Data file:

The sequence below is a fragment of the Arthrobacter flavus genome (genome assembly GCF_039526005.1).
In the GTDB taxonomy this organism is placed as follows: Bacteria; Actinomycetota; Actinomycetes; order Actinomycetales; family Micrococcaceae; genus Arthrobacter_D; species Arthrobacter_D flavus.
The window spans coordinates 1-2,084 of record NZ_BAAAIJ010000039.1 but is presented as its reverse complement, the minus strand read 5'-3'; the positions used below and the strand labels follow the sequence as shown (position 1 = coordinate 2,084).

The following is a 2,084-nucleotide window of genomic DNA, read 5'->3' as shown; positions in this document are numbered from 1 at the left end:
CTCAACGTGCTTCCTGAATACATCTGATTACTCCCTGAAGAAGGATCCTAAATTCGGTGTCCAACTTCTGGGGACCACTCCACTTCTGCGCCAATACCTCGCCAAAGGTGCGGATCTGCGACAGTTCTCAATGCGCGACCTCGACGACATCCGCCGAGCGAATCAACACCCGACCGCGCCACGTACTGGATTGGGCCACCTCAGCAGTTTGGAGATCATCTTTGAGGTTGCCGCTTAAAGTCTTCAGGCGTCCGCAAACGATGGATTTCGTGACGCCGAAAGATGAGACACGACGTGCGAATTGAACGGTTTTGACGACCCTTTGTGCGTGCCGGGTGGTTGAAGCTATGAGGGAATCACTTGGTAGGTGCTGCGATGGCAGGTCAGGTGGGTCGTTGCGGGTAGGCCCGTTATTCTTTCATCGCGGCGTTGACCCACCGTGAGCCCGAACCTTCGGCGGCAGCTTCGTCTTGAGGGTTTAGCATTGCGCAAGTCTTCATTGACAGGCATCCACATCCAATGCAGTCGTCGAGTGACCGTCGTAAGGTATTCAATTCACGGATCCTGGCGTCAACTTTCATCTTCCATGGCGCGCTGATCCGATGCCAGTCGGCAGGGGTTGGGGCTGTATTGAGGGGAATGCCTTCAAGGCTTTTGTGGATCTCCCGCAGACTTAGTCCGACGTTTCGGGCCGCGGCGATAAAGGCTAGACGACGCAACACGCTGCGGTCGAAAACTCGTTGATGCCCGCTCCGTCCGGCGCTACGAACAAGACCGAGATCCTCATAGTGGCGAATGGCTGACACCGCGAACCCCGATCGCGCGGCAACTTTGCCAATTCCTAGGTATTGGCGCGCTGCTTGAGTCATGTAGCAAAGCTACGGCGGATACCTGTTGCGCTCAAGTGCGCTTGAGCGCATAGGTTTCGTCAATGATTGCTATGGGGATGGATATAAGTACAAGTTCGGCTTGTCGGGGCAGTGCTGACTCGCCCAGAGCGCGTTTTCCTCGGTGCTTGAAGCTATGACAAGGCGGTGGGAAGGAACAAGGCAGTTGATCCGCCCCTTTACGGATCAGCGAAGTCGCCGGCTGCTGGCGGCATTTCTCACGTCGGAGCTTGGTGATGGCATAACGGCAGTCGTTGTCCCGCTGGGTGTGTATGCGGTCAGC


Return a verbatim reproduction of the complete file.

The sequence below is a fragment of the Arthrobacter flavus genome (genome assembly GCF_039526005.1).
In the GTDB taxonomy this organism is placed as follows: Bacteria; Actinomycetota; Actinomycetes; order Actinomycetales; family Micrococcaceae; genus Arthrobacter_D; species Arthrobacter_D flavus.
The window spans coordinates 1-2,084 of record NZ_BAAAIJ010000039.1 but is presented as its reverse complement, the minus strand read 5'-3'; the positions used below and the strand labels follow the sequence as shown (position 1 = coordinate 2,084).

The following is a 2,084-nucleotide window of genomic DNA, read 5'->3' as shown; positions in this document are numbered from 1 at the left end:
CTCAACGTGCTTCCTGAATACATCTGATTACTCCCTGAAGAAGGATCCTAAATTCGGTGTCCAACTTCTGGGGACCACTCCACTTCTGCGCCAATACCTCGCCAAAGGTGCGGATCTGCGACAGTTCTCAATGCGCGACCTCGACGACATCCGCCGAGCGAATCAACACCCGACCGCGCCACGTACTGGATTGGGCCACCTCAGCAGTTTGGAGATCATCTTTGAGGTTGCCGCTTAAAGTCTTCAGGCGTCCGCAAACGATGGATTTCGTGACGCCGAAAGATGAGACACGACGTGCGAATTGAACGGTTTTGACGACCCTTTGTGCGTGCCGGGTGGTTGAAGCTATGAGGGAATCACTTGGTAGGTGCTGCGATGGCAGGTCAGGTGGGTCGTTGCGGGTAGGCCCGTTATTCTTTCATCGCGGCGTTGACCCACCGTGAGCCCGAACCTTCGGCGGCAGCTTCGTCTTGAGGGTTTAGCATTGCGCAAGTCTTCATTGACAGGCATCCACATCCAATGCAGTCGTCGAGTGACCGTCGTAAGGTATTCAATTCACGGATCCTGGCGTCAACTTTCATCTTCCATGGCGCGCTGATCCGATGCCAGTCGGCAGGGGTTGGGGCTGTATTGAGGGGAATGCCTTCAAGGCTTTTGTGGATCTCCCGCAGACTTAGTCCGACGTTTCGGGCCGCGGCGATAAAGGCTAGACGACGCAACACGCTGCGGTCGAAAACTCGTTGATGCCCGCTCCGTCCGGCGCTACGAACAAGACCGAGATCCTCATAGTGGCGAATGGCTGACACCGCGAACCCCGATCGCGCGGCAACTTTGCCAATTCCTAGGTATTGGCGCGCTGCTTGAGTCATGTAGCAAAGCTACGGCGGATACCTGTTGCGCTCAAGTGCGCTTGAGCGCATAGGTTTCGTCAATGATTGCTATGGGGATGGATATAAGTACAAGTTCGGCTTGTCGGGGCAGTGCTGACTCGCCCAGAGCGCGTTTTCCTCGGTGCTTGAAGCTATGACAAGGCGGTGGGAAGGAACAAGGCAGTTGATCCGCCCCTTTACGGATCAGCGAAGTCGCCGGCTGCTGGCGGCATTTCTCACGTCGGAGCTTGGTGATGGCATAACGGCAGTCGTTGTCCCGCTGGGTGTGTATGCGGTCAGC